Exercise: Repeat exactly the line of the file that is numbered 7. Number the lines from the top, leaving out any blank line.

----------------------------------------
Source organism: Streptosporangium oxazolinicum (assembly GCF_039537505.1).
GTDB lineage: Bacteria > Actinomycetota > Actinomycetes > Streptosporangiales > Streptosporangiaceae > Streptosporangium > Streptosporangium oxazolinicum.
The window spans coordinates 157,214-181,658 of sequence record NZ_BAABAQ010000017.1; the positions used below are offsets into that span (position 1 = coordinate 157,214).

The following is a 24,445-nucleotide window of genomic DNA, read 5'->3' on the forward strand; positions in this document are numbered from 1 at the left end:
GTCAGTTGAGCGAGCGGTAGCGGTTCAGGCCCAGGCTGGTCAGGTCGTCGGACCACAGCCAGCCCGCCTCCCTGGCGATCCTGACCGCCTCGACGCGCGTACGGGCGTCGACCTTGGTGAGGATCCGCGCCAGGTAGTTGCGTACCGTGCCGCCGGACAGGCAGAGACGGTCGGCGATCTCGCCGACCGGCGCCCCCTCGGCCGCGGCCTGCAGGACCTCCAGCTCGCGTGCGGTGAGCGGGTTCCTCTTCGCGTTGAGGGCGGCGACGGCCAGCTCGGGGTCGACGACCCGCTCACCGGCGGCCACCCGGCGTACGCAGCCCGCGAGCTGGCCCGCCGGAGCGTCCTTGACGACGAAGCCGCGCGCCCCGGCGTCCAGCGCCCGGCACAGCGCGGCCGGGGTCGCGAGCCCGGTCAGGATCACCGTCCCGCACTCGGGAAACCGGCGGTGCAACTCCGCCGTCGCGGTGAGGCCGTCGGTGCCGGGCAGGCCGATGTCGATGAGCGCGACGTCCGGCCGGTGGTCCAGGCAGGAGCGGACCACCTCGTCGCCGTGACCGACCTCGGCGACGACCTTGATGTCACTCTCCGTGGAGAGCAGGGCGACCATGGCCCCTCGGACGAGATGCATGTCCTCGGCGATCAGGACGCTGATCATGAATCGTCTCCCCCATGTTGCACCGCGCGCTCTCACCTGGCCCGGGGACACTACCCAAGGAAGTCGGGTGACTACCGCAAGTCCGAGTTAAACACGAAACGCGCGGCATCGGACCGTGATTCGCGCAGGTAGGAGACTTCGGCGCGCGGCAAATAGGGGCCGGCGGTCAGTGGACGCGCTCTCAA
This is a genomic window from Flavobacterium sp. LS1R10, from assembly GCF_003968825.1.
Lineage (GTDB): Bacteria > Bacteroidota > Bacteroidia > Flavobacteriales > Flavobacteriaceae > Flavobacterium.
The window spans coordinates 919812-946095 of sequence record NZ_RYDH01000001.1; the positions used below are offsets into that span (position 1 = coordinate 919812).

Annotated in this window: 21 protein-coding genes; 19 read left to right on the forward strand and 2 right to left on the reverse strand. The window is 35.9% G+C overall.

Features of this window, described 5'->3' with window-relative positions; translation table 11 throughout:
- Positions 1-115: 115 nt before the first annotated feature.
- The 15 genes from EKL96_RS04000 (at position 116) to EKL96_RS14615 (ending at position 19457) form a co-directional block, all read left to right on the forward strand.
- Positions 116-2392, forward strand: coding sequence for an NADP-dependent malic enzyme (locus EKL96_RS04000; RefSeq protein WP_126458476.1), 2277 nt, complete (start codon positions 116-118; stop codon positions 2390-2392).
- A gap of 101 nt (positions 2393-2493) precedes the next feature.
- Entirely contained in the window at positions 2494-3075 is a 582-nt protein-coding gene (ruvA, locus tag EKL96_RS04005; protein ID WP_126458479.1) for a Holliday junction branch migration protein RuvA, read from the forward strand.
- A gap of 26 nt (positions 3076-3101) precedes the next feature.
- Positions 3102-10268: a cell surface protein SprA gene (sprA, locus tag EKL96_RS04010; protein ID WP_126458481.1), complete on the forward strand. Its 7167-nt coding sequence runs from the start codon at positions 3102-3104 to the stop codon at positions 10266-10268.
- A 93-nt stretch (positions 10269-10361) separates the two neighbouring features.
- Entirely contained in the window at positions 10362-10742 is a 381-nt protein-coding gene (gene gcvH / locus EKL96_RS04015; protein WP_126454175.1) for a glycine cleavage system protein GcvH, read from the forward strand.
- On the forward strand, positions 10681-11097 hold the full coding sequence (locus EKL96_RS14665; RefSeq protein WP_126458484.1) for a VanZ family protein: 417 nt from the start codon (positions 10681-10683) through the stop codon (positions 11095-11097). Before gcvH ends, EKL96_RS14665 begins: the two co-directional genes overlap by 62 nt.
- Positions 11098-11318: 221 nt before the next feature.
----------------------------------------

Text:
Lineage (GTDB): Bacteria > Bacteroidota > Bacteroidia > Flavobacteriales > Flavobacteriaceae > Flavobacterium.